Racing Policy

ACT believes our racing industry can be sustainable and, with better governance, will thrive once again.

ACT acknowledges that the racing and breeding industry is an integral part of our cultural identity, history, and economy, representing approximately 1 percent of GDP.

The industry employs between 14,000 and 15,000 people either directly or indirectly. A further 11,000 regular volunteers add vital support to racing’s infrastructure. With all participants considered, including owners and regular racegoers, almost 60,000 New Zealanders are involved in racing every week.

ACT believes racing is sustainable and, with more efficient administration, can thrive and retrieve some of the lost market share and prestige it has yielded in the past two decades.

ACT supports the majority of the Messara Review’s recommendations. We have reservations, however, about the closure of racing venues without meaningful community consultation. The loss of racing dates and well-attended community events have significant social, cultural and economic impacts.

The racing industry should be administered by democratically-elected boards with sound racing knowledge and be free of both the government appointees and corporate interference that has been detrimental to the industry.

ACT does not believe New Zealand needs a Minister of Racing and we would abolish the role. The Racing Minister’s responsibilities would transfer to the Minister of Internal Affairs, as was the case pre-1991. The role of government in racing should be minimised, with its primary responsibility to issue the betting license to TAB NZ through the Department of Internal Affairs.

Racing is a highly specialised industry in which knowledge and expertise are invariably the domain of the participants and stakeholders. The Racing Bill 2020 has provided the racing industry with an opportunity for a degree of self-determination.

ACT is aware of the issues created by racing’s ageing demographic and declining public image. We would encourage the industry to utilise all available resources to attract younger participants, new owners and breeders, and to enhance the image of the industry. Health and safety, gambling harm, and the rehoming of retired racehorses are issues for the racing industry which will require constant vigilance and future planning.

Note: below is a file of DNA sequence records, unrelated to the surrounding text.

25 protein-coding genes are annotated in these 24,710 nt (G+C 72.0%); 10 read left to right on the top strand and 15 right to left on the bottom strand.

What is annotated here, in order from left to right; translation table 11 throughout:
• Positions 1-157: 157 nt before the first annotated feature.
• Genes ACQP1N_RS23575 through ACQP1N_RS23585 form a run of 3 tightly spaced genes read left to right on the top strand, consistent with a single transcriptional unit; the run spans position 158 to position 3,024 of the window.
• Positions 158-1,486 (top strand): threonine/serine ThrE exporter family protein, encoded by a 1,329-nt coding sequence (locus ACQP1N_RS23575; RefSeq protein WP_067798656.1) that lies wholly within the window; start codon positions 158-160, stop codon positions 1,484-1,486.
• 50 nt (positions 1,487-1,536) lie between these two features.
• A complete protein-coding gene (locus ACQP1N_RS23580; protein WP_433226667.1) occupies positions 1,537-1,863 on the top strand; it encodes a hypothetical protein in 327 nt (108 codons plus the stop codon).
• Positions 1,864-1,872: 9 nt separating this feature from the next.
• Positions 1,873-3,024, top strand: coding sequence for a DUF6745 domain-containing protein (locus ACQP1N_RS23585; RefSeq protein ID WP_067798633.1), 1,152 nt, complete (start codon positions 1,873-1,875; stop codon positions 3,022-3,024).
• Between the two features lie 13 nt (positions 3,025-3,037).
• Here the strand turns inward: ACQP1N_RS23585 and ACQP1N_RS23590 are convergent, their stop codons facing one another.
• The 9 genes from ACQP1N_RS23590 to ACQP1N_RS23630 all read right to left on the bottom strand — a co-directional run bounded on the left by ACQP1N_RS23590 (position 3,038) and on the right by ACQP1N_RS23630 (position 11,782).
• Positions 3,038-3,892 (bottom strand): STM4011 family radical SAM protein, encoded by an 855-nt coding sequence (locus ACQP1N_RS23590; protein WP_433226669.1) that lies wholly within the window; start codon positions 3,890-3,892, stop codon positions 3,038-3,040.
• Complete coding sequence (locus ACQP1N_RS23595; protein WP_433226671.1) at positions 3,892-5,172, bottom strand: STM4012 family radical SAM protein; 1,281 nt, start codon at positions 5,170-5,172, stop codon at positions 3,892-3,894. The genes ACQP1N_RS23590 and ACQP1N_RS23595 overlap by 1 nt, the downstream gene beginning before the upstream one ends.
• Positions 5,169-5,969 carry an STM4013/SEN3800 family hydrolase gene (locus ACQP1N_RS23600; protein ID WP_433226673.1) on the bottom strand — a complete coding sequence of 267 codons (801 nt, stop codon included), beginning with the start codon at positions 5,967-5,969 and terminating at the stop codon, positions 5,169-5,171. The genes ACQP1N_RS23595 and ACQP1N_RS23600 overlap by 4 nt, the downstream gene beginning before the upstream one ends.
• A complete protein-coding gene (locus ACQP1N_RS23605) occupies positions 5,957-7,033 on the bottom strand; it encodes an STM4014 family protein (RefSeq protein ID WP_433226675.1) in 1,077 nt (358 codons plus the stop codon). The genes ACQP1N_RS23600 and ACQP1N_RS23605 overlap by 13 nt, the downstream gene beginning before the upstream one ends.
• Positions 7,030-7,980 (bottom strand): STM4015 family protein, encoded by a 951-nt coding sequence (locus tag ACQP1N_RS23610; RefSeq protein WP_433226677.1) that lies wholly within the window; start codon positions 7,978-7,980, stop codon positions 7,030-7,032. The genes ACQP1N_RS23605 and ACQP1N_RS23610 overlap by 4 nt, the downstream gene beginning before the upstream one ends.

ACT recommends the racing industry develop a sustainable growth plan with strategies to maximise industry strengths and thoroughbred export potential.


ACT sees racing’s main issues as:

  • The excessive cost of administering racing for the size of the industry
  • Lower financial returns to owners as a percentage of costs
  • Loss of horses and horsemanship expertise overseas
  • Government interference in the administration of racing
  • Lack of promotion of the industry
  • Failure to act on the Messara Report’s recommendations
  • Lack of cash or property reserves in the COVID-19 downturn.

ACT Will:

  • Recommend an immediate inquiry into the costs of administration in the racing industry
  • Consult the author of the Messara Review to maximise stakes and investigate the potential to sell New Zealand’s racing timeslot to the global market
  • Recommend immediate action for the collection of 100 percent of Betting Information Use Charges from Australia
  • Abolish the Racing portfolio
  • Ensure the Government has an arms-length relationship with the racing industry so it can self-determine its future.

The Future of Racing

The Labour Government’s racing legislation represents a partial remedy for the many ills which have developed since the Racing Act 2003, but it does not deal with the excessive interference from government. Under ACT, the Government would have an arms-length relationship with the industry.

Many of the recommendations contained in the Messara Review should be regarded as the blueprint for racing’s future and should be revisited in consultation with the review’s author.

 

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